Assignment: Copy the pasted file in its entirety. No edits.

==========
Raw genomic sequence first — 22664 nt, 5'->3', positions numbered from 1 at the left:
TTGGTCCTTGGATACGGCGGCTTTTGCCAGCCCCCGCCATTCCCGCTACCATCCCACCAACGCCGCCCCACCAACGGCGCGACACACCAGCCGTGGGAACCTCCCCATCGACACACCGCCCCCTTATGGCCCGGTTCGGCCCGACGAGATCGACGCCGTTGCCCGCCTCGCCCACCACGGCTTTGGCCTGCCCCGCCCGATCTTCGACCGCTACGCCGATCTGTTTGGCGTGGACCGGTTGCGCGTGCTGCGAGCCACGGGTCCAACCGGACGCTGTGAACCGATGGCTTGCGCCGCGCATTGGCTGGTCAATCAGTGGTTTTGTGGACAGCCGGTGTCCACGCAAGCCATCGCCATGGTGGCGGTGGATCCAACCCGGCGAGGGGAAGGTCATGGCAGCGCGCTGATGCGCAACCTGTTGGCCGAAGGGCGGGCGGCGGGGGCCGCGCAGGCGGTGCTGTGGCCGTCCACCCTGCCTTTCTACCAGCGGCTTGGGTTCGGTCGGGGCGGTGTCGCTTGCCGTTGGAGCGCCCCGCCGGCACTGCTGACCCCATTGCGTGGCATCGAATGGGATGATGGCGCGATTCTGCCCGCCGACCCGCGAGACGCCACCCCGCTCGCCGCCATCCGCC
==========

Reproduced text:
Raw genomic sequence first — 22664 nt, 5'->3', positions numbered from 1 at the left:
TTGGTCCTTGGATACGGCGGCTTTTGCCAGCCCCCGCCATTCCCGCTACCATCCCACCAACGCCGCCCCACCAACGGCGCGACACACCAGCCGTGGGAACCTCCCCATCGACACACCGCCCCCTTATGGCCCGGTTCGGCCCGACGAGATCGACGCCGTTGCCCGCCTCGCCCACCACGGCTTTGGCCTGCCCCGCCCGATCTTCGACCGCTACGCCGATCTGTTTGGCGTGGACCGGTTGCGCGTGCTGCGAGCCACGGGTCCAACCGGACGCTGTGAACCGATGGCTTGCGCCGCGCATTGGCTGGTCAATCAGTGGTTTTGTGGACAGCCGGTGTCCACGCAAGCCATCGCCATGGTGGCGGTGGATCCAACCCGGCGAGGGGAAGGTCATGGCAGCGCGCTGATGCGCAACCTGTTGGCCGAAGGGCGGGCGGCGGGGGCCGCGCAGGCGGTGCTGTGGCCGTCCACCCTGCCTTTCTACCAGCGGCTTGGGTTCGGTCGGGGCGGTGTCGCTTGCCGTTGGAGCGCCCCGCCGGCACTGCTGACCCCATTGCGTGGCATCGAATGGGATGATGGCGCGATTCTGCCCGCCGACCCGCGAGACGCCACCCCGCTCGCCGCCATCCGCC